Should You Buy Into the Coal Supercycle?
Kyle is a member of The Motley Fool Blog Network -- entries represent the personal opinion of the blogger and are not formally edited.
Peabody Energy (NYSE: BTU) Chairman and CEO Gregory H. Boyce has been pitching the so-called “coal supercycle” for a few years now. The pitch is that coal will become the world's largest energy source any day now due to rising demand in China and India, and the cost of coal is just a fraction of global oil and liquefied natural gas. It's all related to Chinese steel and Indian electrical production, goes the pitch, which is bound to come back online sooner rather than later.
Boyce does have some interesting data to back up his claims, which he eloquently laid out in a presentation earlier this year at the Howard Weil 2012 Energy Conference. Allow me to summarize the more compelling points:
Exhibit A: China and India are leading the global buildout of coal-fueled generation.
Exhibit B: Chinese coal consumption consistently exceeds targets. During the 10th five-year plan, 1.1 billion tonnes of coal use was targeted for the last year while 2.3 billion tonnes were actually consumed. During the 11th five-year plan, 2.5 billion tonnes of coal use was targeted for the last year and 3.5 billion tonnes were consumed. If you assume 8.5 percent economic growth, China's 2015 coal consumption could reach 5.0 billion tonnes.
Exhibit C: India is expected to add 40 GW of coal-fueled generation in the next two years, requiring 140 million tonnes of added coal, much of which could come from imports. And India has a trillion dollars planned in infrastructure needs in its five-year plan, requiring steel and power to put into place.
Exhibit D: The seaborne coal market exceeding 1 billion tonnes for the first time in history.
(Source:Coal Commodity Mine)
Wow, this sounds like the deal of a lifetime, doesn't it?
As with so many sales pitches, however, there are a few data points that haven't been so much “massaged” as omitted. Boyce has given us the Bullish case for coal. But before allowing ourselves to get knocked off our feet by all of these impressive sounding numbers, let's flip the coin over and examine what the Bears have to say.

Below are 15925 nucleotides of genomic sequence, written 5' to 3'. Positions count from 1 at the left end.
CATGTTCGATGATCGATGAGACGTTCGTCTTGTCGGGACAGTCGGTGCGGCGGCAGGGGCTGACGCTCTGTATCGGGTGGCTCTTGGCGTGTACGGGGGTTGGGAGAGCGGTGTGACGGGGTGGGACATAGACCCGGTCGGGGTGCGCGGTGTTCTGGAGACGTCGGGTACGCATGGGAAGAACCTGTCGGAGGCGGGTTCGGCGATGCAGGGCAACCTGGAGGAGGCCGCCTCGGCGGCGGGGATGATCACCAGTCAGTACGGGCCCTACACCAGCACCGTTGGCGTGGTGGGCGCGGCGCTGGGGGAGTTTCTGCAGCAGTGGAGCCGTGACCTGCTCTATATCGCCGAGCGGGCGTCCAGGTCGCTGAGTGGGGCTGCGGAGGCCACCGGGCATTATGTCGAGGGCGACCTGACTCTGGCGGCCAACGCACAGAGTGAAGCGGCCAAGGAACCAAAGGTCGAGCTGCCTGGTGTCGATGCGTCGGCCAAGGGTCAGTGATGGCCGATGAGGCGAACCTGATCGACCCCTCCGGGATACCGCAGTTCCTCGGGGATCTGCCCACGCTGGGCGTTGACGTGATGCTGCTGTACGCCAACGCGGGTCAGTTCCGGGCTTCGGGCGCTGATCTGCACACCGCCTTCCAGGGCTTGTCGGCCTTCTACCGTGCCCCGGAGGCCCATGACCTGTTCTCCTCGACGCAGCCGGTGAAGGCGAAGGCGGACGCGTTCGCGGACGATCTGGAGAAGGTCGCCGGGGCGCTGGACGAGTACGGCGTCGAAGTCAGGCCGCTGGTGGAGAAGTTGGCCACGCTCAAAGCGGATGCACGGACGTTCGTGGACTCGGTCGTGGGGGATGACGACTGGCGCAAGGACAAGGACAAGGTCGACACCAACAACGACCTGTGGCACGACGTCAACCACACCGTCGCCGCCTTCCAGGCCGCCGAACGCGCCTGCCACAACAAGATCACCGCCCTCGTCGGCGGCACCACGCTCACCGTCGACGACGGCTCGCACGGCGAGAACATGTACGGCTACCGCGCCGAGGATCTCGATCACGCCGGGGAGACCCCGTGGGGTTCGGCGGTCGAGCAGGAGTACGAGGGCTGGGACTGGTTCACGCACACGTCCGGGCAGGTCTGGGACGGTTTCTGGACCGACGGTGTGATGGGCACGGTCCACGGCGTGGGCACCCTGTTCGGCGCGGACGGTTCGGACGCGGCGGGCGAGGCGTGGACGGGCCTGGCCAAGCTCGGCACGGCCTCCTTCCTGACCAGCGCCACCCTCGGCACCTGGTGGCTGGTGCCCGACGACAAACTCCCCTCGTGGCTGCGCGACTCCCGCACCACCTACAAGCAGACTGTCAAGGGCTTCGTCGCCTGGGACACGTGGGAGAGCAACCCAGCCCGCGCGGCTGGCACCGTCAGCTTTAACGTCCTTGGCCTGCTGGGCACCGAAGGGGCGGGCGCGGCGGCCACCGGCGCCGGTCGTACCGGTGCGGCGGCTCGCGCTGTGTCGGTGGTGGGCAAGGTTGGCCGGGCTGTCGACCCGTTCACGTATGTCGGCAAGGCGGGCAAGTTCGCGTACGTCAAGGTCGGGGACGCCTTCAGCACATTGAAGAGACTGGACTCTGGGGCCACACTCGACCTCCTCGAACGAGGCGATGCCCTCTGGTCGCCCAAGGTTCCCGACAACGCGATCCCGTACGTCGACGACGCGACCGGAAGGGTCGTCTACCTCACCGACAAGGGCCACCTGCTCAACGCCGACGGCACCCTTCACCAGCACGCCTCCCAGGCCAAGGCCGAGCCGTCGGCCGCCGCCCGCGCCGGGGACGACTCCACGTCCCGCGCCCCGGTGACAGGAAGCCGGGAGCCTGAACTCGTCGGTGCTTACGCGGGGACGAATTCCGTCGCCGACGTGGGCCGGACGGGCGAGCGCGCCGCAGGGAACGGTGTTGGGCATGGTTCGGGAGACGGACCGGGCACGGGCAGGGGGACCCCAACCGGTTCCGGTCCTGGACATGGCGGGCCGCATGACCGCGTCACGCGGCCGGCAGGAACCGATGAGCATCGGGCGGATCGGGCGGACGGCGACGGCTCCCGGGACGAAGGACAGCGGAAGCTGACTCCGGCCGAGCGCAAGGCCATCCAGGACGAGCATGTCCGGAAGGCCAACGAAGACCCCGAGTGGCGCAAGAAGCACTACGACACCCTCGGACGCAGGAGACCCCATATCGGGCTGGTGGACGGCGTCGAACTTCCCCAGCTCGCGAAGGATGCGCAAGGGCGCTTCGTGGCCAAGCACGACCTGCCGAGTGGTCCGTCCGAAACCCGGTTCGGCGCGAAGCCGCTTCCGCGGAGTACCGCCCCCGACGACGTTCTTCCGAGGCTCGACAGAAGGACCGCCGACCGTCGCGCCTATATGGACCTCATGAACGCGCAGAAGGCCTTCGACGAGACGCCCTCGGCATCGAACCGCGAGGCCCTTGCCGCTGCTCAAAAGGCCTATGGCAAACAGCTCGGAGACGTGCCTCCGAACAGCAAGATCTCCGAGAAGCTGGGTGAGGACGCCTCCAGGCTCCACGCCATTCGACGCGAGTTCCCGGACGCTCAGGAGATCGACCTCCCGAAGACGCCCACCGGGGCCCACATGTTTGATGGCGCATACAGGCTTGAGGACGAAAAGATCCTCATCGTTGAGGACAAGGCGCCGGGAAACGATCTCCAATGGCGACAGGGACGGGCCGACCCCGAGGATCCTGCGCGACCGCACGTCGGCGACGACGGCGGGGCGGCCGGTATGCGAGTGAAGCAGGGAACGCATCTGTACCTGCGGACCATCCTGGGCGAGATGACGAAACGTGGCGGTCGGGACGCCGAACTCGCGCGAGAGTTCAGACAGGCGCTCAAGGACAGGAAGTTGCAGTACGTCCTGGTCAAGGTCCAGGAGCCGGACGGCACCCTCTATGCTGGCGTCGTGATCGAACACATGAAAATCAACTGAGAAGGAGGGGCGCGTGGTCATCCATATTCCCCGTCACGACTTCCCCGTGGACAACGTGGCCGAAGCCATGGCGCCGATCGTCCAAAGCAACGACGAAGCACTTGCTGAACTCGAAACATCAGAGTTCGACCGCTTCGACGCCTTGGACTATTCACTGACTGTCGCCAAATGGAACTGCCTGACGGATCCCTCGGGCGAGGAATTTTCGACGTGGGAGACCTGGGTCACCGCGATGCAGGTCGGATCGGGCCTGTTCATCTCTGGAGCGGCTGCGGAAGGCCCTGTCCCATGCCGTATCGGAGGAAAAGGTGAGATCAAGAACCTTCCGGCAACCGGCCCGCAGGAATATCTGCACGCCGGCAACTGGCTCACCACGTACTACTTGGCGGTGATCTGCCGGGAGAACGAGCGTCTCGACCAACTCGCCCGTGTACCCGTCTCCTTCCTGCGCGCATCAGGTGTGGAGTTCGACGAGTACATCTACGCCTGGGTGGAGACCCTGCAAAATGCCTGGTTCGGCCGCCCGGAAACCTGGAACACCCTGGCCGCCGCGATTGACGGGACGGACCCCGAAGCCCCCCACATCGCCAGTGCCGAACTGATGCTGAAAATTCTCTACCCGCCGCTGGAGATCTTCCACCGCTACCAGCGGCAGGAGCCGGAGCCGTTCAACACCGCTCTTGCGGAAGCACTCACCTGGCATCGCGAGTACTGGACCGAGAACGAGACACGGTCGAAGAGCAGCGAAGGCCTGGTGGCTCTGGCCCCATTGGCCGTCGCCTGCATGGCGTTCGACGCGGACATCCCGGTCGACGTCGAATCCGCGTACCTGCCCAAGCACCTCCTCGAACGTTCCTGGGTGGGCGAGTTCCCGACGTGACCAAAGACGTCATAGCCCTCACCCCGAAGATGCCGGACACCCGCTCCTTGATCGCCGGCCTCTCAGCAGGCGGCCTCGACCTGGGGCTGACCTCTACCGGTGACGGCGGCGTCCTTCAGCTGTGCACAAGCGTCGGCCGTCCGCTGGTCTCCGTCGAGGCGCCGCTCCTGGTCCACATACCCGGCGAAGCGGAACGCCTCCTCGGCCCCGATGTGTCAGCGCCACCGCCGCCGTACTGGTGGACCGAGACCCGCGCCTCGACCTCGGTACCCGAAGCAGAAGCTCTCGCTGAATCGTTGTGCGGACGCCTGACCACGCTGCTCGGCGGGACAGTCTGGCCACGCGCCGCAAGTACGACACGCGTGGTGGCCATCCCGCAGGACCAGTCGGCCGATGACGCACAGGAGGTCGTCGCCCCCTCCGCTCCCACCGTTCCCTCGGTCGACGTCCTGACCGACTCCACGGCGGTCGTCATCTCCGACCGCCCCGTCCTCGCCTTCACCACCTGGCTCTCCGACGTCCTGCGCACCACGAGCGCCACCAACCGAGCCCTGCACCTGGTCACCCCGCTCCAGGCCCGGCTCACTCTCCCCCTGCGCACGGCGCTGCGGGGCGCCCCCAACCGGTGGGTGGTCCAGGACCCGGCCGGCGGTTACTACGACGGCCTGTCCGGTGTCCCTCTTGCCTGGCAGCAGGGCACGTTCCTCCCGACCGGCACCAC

Exhibit A: Prospects for coal are especially sensitive to government energy policies – notably in China, which today accounts for almost half of global demand. With oil, the reverse is usually true: the market dictates government energy policy. Oil is ringed with a moat that simply doesn't exist for coal due to environmental regulations.
Exhibit B: More efficient power plants and carbon capture and storage (CCS) technology could boost prospects for coal, but the latter still faces significant regulatory, policy and technical barriers that make its deployment uncertain.
Exhibit C: Natural Gas (UNG) and Shale Oil are flooding the Energy market. In this sense, the demand for coal ultimately depends on the mmBBTU price cost of natural gas (LNG). In April 2012, for the first time on record, natural gas generation matched coal-fired generation. Natgas generation is also getting more efficient: Average capacity factors for the Nation's fleet of natural gas combined-cycle power plants have increased steadily since 2005. And converting to natural gas is often cheaper than can often cost less than installing the emissions control systems required to keep an antiquated coal plant running. If LNG prices were to resume free fall, Chinese and Indian coal consumption won't be enough to save investors.
Exhibit D: Coal mining inflation has been running rampant. James River Coal Company (NASDAQ: JRCC) hasn't returned a positive net income in 8 years. Potential customers are flush with coal and are tightening their purse strings until they get a clearer picture from Washington as to what kind of regulatory environment they'll have for the next several years.
Exhibit E: Domestically produced coal is also subject to the monopoly of the environmentally friendly railroads over shipping rates. These same railroads have a federal exemption from anti-trust laws.
That's a bit more of a balanced picture than the one Peabody's CEO originally painted for investors, don't you think? For the record, Peabody is the crème de la crème when it comes to private sector coal.
Investors who prefer a more dividend oriented play should consider Alliance Resource Partners (NASDAQ: ARLP). Alliance is structured as Master limited partnership (MLP), which means that it owns coal assets just like other private sector companies. Because MLPs are classified as partnerships, they avoid corporate income tax at both state and federal levels, which in turn allows them to focus more on dividends. Alliance is also the only major U.S. producer that will see an increase in production YoY in 2013.
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